On appeal the main issue raised by appellant is whether consecutive sentences for multiple enhancements are mandated by NRS 193.165 and NRS 193.167. We hold that they are not.

NRS 193.165 has been the law in Nevada since 1973. In April of 1979 the legislature amended NRS 193.165 to preclude the possibility of probation or a suspended sentence for anyone convicted of the use of a deadly weapon in the commission of the specified crimes of murder, kidnaping in the first degree, sexual assault or robbery. At the same time that the legislature considered and strengthened the deterrent effect of NRS 193.165 by precluding probation or a suspended sentence in the above instances, the legislature enacted NRS 193.167. The latter statute provides for an additional penalty for the commission of certain specified crimes against persons sixty-five years of age or older.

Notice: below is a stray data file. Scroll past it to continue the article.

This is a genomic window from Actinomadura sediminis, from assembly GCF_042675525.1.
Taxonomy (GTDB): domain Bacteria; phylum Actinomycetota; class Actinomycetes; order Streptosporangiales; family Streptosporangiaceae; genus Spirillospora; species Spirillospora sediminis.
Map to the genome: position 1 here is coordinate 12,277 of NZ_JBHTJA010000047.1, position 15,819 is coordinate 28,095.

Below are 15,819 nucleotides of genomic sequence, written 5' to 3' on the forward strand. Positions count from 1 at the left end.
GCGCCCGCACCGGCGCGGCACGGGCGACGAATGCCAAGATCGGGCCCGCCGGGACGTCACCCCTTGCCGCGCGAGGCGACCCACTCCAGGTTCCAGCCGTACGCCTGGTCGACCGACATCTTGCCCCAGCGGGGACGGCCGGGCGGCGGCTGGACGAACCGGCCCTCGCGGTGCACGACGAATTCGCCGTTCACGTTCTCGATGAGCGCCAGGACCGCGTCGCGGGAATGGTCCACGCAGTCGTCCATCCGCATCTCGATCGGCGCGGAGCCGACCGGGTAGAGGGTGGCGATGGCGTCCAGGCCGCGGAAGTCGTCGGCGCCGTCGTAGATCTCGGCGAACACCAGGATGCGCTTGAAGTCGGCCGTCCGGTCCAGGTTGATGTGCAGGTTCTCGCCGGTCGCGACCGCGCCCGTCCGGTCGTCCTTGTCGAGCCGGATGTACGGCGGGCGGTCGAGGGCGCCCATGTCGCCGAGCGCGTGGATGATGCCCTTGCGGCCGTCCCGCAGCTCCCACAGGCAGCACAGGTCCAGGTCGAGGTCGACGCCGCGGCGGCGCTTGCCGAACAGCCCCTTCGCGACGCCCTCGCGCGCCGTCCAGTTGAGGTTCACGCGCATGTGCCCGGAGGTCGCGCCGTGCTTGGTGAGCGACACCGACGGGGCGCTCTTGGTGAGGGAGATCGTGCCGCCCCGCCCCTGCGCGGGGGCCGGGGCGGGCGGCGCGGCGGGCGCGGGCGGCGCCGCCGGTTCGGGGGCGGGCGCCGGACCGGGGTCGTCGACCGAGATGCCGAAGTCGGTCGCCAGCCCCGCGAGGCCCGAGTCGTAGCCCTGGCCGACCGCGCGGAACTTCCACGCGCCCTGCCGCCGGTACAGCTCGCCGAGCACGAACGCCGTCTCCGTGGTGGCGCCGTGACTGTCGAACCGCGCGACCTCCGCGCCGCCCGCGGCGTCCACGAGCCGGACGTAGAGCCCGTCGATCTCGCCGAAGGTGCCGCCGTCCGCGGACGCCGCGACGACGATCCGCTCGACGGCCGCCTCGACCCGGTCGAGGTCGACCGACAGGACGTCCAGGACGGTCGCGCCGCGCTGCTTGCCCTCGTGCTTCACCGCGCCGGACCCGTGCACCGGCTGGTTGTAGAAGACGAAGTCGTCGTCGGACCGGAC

NRS 193.165 provides, in pertinent part, as follows:

193.165 Additional penalty when deadly weapon, tear gas used in commission of crime; restriction of probation.

1. Any person who uses a firearm or other deadly weapon . . . in the commission of a crime shall be punished by imprisonment in the state prison for a term equal to and in addition to the term of imprisonment prescribed by statute for such crime. The sentence prescribed by this section shall run consecutively with the sentence prescribed by statute for such crime.

2. This section does not create any separate offense but provides an additional penalty for the primary offense, whose imposition is contingent upon the finding of the prescribed fact.

NRS 193.167 provides as follows:

193.167 Additional penalty when certain crimes committed against person 65 years of age or older.

1. Any person who commits the crime of:
(a) Assault;
(b) Battery;
(c) Kidnaping;
(d) Robbery;
(e) Sexual assault; or